Thursday, April 25, 2013

Looking at technology in 1979. It was TV or print.

I remember hearing from the Philadelphia Inquirer's Executive Editor, Gene Roberts, (later Managing Editor at the NY Times) how he saw the need for newspapers to tell people what was going to happen.  Television told everyone at 10pm what had happened during the day, so why read a morning newspaper?

Roberts liked investigative reporting and didn't buy the USA Today's no jumps, short articles. I'd worked at other papers that covered press conferences, but he felt the paper could find their own stories and refused to write a story simply about a press conference.

Buckminster Fuller lecturing about the shape of things.
This view of the news was hard for the photo staff. Taking photos of an event before it happened! But photos were what readers noticed and pulled them to read the story to find out more.

Reporters had weeks to research and interview people, then edit it down and write the article. They didn't know what info they'd use till they started writing. Sending a photographer out with the reporter often resulted in having great pictures, but no mention in the story. The photos then were never published, if it called attention to something only briefly mentioned near the end of the article.

To solve this problem it meant waiting for the story to be written then recontacting the people to set up a time to take the photo. This actually was the best, going together meant the subject had to worry about the reporters questions and didn't have time to be told to stand here and look this way. Photo editors called to get the subject in the right location at the right time, Not distracted by the reporter's needs and questions. (Although sometimes during an interview the subject will make some great expressions and gestures.)

Getting the best photo was easier, since the photographer had a copy of the story. Could pose the subject in a similar environment. Reporters however thought the best picture was the one the reader formed in their mind. They wanted to describe the scene, the way the subject looked in terms that would help tell who the subject was. Why not have the picture show the person?

I remember one story where the Inquirer saw how a new hotel was being completed and they planned a big ribbon cutting. Roberts wanted to beat television and run a story the morning of the ribbon cutting, let the TV channels cover the ribbon cutting. The morning Inquirer would write about the architect and what unique features he designed for the hotel.

The photo department set up an appointment to take an environmental portrait in his office. Laying out the paper there was a problem. The reporter wrote about how laid-back the architect was wearing tennis hoes and blue jeans. But, the photo was of a guy in a suit and tie!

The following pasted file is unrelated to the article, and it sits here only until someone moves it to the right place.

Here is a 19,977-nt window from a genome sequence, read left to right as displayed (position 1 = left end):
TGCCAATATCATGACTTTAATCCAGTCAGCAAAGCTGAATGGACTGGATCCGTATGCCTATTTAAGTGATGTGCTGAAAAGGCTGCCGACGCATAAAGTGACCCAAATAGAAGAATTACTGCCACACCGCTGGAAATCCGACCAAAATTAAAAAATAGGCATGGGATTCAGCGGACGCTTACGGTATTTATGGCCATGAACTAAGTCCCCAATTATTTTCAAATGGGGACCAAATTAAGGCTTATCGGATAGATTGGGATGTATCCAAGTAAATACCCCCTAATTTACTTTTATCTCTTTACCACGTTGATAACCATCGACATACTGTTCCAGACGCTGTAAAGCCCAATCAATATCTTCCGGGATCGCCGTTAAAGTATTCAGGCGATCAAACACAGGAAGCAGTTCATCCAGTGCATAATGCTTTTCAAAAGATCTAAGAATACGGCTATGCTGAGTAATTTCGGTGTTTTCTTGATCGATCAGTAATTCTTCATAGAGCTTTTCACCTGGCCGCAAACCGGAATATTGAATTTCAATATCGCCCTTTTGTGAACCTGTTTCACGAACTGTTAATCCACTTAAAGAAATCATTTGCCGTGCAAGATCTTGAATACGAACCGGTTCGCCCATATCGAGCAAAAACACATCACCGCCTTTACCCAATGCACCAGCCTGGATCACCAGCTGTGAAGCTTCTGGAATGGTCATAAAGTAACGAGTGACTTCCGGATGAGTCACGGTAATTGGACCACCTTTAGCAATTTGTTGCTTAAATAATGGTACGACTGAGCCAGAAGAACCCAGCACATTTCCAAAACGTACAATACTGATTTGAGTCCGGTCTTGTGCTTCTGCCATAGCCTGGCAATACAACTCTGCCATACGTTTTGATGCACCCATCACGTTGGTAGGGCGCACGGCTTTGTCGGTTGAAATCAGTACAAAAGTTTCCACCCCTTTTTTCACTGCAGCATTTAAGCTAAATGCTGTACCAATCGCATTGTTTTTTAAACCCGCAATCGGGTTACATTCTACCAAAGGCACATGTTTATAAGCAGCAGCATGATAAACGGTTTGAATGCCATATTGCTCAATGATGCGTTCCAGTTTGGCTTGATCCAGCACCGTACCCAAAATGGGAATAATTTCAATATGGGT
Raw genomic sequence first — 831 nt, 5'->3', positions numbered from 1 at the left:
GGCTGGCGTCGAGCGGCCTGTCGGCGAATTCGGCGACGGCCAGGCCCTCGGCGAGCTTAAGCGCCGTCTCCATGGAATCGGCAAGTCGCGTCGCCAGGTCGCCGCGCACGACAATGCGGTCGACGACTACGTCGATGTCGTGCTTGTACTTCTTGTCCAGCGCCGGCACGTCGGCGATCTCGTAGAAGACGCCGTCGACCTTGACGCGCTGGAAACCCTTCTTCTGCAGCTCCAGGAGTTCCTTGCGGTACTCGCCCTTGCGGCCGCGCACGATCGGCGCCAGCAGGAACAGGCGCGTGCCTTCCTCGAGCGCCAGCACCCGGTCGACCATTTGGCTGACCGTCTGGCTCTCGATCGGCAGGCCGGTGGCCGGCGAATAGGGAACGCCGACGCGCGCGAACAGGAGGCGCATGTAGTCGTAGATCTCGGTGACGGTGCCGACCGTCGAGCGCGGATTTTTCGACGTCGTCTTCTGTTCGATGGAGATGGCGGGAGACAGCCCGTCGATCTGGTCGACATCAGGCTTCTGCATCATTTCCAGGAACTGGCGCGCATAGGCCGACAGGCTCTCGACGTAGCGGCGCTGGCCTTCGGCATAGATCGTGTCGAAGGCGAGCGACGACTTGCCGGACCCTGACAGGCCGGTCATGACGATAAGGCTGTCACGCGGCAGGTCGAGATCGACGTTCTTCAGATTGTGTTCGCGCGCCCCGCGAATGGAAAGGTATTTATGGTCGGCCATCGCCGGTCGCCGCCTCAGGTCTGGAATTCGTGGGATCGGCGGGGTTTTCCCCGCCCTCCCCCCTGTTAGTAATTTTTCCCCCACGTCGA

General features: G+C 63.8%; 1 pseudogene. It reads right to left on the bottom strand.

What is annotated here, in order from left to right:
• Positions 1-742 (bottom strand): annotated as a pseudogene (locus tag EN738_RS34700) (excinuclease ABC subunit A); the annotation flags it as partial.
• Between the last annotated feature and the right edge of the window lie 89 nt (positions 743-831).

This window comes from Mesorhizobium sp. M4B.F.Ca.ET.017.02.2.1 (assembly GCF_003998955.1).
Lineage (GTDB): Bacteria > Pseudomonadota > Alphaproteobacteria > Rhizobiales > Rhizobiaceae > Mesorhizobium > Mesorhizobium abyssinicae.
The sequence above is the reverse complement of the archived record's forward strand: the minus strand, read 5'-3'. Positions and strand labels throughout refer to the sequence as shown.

The story ran the next morning, so everyone knew what was going to happen later in the day. Beating out television. Did anyone notice the lede of the story didn't match the photo?

I remember this watching the Bush Library dedication, I had taken Roberts the view that with live TV coverage, other pubs needed to tell what was going to happen before it happened. I thought editors would want photos for a weekly preview of upcoming events, and I tried to get photos of them setting up the exhibits.

It was surprising how little preview coverage there was. The local papers ran special sections the Dallas Morning News on Sunday and the Ft Worth Star-Telegram and Dallas Business Journal coming out three weeks earlier. It was free advertising for the Presidential Library and Museum, hopefully it motivated residents to then watch it live on TV.

CBS tied in a tour inside with Charlie Rose interviewing both President Bush and Laura Bush.

I wonder what will be on the evening news?
After the fact, S.F. Examiner

I also wonder about the new trend for the reporter to take the photos to go with the story. Having been a writer and a photographer, I realized that to take photos first was a mistake. You were chatting, which led into quotes and missing the picture. It's best to do the interview and then concentrate on the photo. But you've already taken up so much of there time, you just take a few photos. Not good.

If you are writing the sorry, or interviewing a person for a video, you need to concentrate on the questions and followup question. The photojournalist is listening and looking, worried about lighting and getting it in focus, but also composition. Hearing what the subject is saying brings out where to pose the subject. Maybe show them working with or on something. So what he is talking about, while the reporter takes notes.

I don't think one person can do both, take photos and take notes. Just running a Q&A doesn't give all the facts. Video flies by too quickly and I think freezing the moment in a still photo lets the viewer study and remember who, what, where and when.

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